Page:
It’s official. The boom is over. Everyone is downsizing for economic or environmental reasons, or both. The good news is you no longer need to feel guilty about regifting. On the contrary, regifting just might become your whole gift-giving strategy. Especially if you are the parents of small children and certain holidays are looming.
This is what happened for Jenn Ja Birchim and her family, and they just may have started a craze. Though they’ve struggled with alternative gift-giving strategies for years, they had not found the right approach-until now. They tried giving thrift store items, but that still meant a high level of consumption. They tried giving charitable donations, and they tried making presents, but that didn’t create the same post-unwrapping buzz.
When the Birchims recently cleaned out their house to make room for guests, though, they discovered that they had so many toys and clothes-some of them new or unused-that their daughters didn’t even notice when the stuff was gone. They realized, too, that their daughters weren’t necessarily interested in new toys, just in toys that were new to them. The LoaTree gift exchange emerged as the solution.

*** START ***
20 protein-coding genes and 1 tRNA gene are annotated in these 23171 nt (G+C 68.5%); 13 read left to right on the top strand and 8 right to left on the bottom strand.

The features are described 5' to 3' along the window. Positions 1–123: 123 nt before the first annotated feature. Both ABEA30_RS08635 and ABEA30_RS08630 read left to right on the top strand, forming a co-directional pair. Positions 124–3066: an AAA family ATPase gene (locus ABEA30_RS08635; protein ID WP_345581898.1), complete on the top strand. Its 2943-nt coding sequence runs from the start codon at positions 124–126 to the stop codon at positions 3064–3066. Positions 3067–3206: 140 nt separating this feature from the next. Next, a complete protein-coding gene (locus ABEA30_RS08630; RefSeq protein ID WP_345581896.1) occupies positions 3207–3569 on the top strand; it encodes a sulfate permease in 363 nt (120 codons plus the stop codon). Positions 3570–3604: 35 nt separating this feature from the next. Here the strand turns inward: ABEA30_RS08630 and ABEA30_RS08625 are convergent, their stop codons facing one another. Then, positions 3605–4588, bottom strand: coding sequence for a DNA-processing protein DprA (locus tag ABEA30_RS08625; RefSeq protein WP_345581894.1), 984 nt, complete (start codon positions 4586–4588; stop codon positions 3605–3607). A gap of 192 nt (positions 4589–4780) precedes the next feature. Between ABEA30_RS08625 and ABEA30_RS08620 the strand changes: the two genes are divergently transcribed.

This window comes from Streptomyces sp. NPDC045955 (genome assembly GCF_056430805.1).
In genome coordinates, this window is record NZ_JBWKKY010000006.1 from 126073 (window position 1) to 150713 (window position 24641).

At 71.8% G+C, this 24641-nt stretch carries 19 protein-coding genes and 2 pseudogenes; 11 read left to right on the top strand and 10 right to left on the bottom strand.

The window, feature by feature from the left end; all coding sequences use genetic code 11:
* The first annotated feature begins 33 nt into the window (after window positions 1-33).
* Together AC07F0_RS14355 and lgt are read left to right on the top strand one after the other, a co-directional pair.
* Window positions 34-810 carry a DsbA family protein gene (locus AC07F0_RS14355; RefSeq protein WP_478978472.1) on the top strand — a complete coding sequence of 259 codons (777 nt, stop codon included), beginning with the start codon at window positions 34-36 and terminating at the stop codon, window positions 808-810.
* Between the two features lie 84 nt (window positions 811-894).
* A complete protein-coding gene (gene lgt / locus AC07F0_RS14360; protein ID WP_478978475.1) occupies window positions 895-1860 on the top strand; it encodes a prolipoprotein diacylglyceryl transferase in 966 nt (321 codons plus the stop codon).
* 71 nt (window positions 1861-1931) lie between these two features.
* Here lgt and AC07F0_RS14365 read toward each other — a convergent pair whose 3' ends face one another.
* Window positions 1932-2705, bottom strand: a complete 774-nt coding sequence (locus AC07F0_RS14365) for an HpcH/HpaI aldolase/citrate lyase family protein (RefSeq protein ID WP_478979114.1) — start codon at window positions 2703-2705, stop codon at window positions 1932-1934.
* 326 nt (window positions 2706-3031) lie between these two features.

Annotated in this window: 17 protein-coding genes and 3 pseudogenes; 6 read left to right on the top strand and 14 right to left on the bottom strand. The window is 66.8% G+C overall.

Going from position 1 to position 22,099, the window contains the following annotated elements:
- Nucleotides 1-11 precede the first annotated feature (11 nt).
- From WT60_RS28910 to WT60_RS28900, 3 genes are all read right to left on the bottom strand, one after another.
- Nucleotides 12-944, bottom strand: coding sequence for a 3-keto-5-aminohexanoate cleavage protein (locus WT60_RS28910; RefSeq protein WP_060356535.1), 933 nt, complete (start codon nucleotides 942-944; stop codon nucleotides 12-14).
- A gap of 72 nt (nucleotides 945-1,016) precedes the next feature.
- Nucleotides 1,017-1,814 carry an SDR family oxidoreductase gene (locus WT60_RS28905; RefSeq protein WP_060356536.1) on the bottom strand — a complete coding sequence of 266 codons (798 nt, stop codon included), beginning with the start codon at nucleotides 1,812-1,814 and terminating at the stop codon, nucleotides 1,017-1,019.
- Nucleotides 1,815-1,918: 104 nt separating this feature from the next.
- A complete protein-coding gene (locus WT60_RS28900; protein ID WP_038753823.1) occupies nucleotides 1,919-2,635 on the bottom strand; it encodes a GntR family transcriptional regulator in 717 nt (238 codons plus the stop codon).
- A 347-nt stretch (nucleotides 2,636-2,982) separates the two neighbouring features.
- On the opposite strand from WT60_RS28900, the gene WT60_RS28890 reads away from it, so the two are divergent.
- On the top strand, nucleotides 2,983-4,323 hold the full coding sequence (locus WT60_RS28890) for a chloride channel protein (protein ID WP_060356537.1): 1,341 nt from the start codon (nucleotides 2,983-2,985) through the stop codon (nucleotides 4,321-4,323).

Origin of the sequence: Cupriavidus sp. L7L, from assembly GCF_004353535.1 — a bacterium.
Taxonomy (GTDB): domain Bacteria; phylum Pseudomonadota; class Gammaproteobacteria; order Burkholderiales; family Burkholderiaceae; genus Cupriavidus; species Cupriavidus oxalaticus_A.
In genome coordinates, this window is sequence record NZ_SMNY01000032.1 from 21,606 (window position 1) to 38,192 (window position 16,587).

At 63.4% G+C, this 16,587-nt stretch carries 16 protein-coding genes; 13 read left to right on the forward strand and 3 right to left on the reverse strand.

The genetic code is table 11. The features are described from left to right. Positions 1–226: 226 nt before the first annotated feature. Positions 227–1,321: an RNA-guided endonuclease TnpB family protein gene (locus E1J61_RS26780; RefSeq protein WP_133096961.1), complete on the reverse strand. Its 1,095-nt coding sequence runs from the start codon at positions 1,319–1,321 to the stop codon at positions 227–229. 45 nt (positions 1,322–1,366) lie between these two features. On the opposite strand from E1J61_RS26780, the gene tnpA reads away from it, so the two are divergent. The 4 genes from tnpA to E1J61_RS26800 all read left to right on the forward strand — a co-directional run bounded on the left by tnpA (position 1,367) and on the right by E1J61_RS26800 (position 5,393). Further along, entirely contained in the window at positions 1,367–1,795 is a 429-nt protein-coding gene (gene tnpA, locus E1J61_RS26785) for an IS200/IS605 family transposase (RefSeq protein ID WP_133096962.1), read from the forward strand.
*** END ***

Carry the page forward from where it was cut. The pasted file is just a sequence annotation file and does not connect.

The Birchims invited everyone they knew, packed up all their extra stuff, and held an event last week at the Rancho Embarcadero Community Center in Goleta. Parents were encouraged to come by themselves to contribute items and then choose “new” gifts for their own children. Leftover items were donated to charitable causes.
Birchim reflected, “It’s been amazing. This little thing I was going to do in my backyard got moved to a community center. People started calling me from Carpinteria, from Santa Ynez, and Solvang. People came from all over to do it. They even offered to help.”
Birchim has plans to host another event next year, perhaps in a larger venue. She also recommended organizing your own event. “Anybody with kids has a connection with a community of families or friends. You can easily just organize it among yourselves.”